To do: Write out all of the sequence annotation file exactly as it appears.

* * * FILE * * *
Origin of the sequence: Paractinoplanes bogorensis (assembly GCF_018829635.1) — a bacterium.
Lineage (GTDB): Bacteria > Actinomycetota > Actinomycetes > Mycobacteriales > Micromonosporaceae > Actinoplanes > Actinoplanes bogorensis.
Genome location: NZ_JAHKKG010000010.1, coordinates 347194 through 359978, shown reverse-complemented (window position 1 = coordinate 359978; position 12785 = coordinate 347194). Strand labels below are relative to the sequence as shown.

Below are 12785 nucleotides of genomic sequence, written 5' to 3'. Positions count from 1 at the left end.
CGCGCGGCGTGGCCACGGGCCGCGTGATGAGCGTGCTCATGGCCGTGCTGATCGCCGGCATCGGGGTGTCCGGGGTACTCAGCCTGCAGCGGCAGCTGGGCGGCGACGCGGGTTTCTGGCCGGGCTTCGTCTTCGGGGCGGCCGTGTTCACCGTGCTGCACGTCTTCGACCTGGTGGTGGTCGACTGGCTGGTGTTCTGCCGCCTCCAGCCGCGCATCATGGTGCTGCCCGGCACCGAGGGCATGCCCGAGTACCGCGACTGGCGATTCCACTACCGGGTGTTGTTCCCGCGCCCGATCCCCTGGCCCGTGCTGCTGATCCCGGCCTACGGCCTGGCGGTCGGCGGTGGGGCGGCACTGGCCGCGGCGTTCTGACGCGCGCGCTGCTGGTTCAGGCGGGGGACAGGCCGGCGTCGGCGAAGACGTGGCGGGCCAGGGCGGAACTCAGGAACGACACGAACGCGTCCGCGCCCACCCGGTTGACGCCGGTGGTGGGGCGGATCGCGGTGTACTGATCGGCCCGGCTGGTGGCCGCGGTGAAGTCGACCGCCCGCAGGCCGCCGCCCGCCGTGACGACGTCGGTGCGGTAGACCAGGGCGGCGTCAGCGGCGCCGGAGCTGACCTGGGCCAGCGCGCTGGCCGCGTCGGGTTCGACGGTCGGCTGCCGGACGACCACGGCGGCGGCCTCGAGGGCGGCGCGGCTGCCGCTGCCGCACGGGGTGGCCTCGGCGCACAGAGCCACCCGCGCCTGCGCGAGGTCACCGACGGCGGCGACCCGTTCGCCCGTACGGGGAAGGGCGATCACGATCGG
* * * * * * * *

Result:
Origin of the sequence: Paractinoplanes bogorensis (assembly GCF_018829635.1) — a bacterium.
Lineage (GTDB): Bacteria > Actinomycetota > Actinomycetes > Mycobacteriales > Micromonosporaceae > Actinoplanes > Actinoplanes bogorensis.
Genome location: NZ_JAHKKG010000010.1, coordinates 347194 through 359978, shown reverse-complemented (window position 1 = coordinate 359978; position 12785 = coordinate 347194). Strand labels below are relative to the sequence as shown.

Below are 12785 nucleotides of genomic sequence, written 5' to 3'. Positions count from 1 at the left end.
CGCGCGGCGTGGCCACGGGCCGCGTGATGAGCGTGCTCATGGCCGTGCTGATCGCCGGCATCGGGGTGTCCGGGGTACTCAGCCTGCAGCGGCAGCTGGGCGGCGACGCGGGTTTCTGGCCGGGCTTCGTCTTCGGGGCGGCCGTGTTCACCGTGCTGCACGTCTTCGACCTGGTGGTGGTCGACTGGCTGGTGTTCTGCCGCCTCCAGCCGCGCATCATGGTGCTGCCCGGCACCGAGGGCATGCCCGAGTACCGCGACTGGCGATTCCACTACCGGGTGTTGTTCCCGCGCCCGATCCCCTGGCCCGTGCTGCTGATCCCGGCCTACGGCCTGGCGGTCGGCGGTGGGGCGGCACTGGCCGCGGCGTTCTGACGCGCGCGCTGCTGGTTCAGGCGGGGGACAGGCCGGCGTCGGCGAAGACGTGGCGGGCCAGGGCGGAACTCAGGAACGACACGAACGCGTCCGCGCCCACCCGGTTGACGCCGGTGGTGGGGCGGATCGCGGTGTACTGATCGGCCCGGCTGGTGGCCGCGGTGAAGTCGACCGCCCGCAGGCCGCCGCCCGCCGTGACGACGTCGGTGCGGTAGACCAGGGCGGCGTCAGCGGCGCCGGAGCTGACCTGGGCCAGCGCGCTGGCCGCGTCGGGTTCGACGGTCGGCTGCCGGACGACCACGGCGGCGGCCTCGAGGGCGGCGCGGCTGCCGCTGCCGCACGGGGTGGCCTCGGCGCACAGAGCCACCCGCGCCTGCGCGAGGTCACCGACGGCGGCGACCCGTTCGCCCGTACGGGGAAGGGCGATCACGATCGG